The Kaiser Family Foundation, a nonprofit health-focused news source, has looked at children and COVID-19 as communities–including Hawaii–get ready to reopen schools. Hawaii’s current school start date is August 4, but the Board of Education is considering a delay until August 17, requested by the Hawaii State Teachers Association (HSTA).
KFF has also compared the daily increase of COVID-19 in several countries which have reopened schools, including looking at the positivity rate, since the United States has a higher daily case rate than any other country at this point.
Some of the findings, reprinted with permission:
- Children who are infected with COVID-19 are more likely to be asymptomatic and less likely to experience severe disease (though a small subset become quite sick), they are capable of transmitting to both children and adults.
- What remains unclear and where evidence is still needed is: whether children are less likely to be infected than adults and, when infected, the frequency and extent of their transmission to others. There is some evidence for an age gradient in infectiousness, with younger children less likely and older children more likely to transmit at levels similar to adults.
- While other countries that reopened schools have generally not experienced outbreaks in school settings, almost all had significantly lower levels of community transmission than the U.S. and greater testing and contact tracing capacity. Moreover, several disease clusters connected to schools and children have been reported.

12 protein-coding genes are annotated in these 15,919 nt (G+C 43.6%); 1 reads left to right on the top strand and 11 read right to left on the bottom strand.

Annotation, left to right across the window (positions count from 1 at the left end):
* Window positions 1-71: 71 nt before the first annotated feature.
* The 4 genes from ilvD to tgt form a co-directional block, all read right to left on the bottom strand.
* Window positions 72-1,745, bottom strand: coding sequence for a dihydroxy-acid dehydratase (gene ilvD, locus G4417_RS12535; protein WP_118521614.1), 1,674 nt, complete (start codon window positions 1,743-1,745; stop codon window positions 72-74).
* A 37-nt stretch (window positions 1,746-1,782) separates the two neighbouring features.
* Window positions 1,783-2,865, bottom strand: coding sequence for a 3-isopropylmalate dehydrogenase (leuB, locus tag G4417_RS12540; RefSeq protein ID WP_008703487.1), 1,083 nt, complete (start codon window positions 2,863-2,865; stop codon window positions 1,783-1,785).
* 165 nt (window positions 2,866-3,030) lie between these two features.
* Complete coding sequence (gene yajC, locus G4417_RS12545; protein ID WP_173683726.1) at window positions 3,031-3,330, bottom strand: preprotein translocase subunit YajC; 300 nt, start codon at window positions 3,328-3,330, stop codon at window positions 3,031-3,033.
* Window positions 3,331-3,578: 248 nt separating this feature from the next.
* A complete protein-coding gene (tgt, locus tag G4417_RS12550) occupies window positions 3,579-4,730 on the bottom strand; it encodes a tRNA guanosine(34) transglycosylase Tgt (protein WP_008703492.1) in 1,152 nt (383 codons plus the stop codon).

- Taken together, the evidence indicates that where there is already widespread community transmission, as in many areas in the U.S., there is clearly a risk of further spread associated with reopening schools. The risks of reopening need to be considered carefully in light of the recognized benefits of in-person education
The article also looks at what happened in communities where schools have reopened, and found there was rarely a surge as a result of school openings. It’s believed the lack of a surge is because of low levels of community transmission, plus greater testing and contact tracing capacity than is available in the United States. But the date is for the entire country, not Hawaii-specific, where the case count per capita is lowest in the country.
Some data about children and COVID-19:
Children, under the age of 18, to date, account for:
- 7% (more than 200,000) of reported COVID-19 cases* (source CDC)
- <1% of reported COVID-19 deaths* (source: CDC)
- 1% of reported COVID-19 hospitalizations (source: CDC)
The number of reported cases of Multisystem Inflammatory Syndrome in Children (MIS-C) is 342, including 6 deaths, among states reporting data (source: CDC)
*Based only on data for which age group information was available.
For a link to the original article, including a detailed table of country-by-country comparison data, click here.
The Hawaii State Board of Education meets Thursday at 1 p.m. to take public testimony and consider delaying the start of children returning to in-person learning from August 4 to August 17. Click here for information on how to submit testimony in advance or to view the meeting.
Photo courtesy Hawaii Department of Education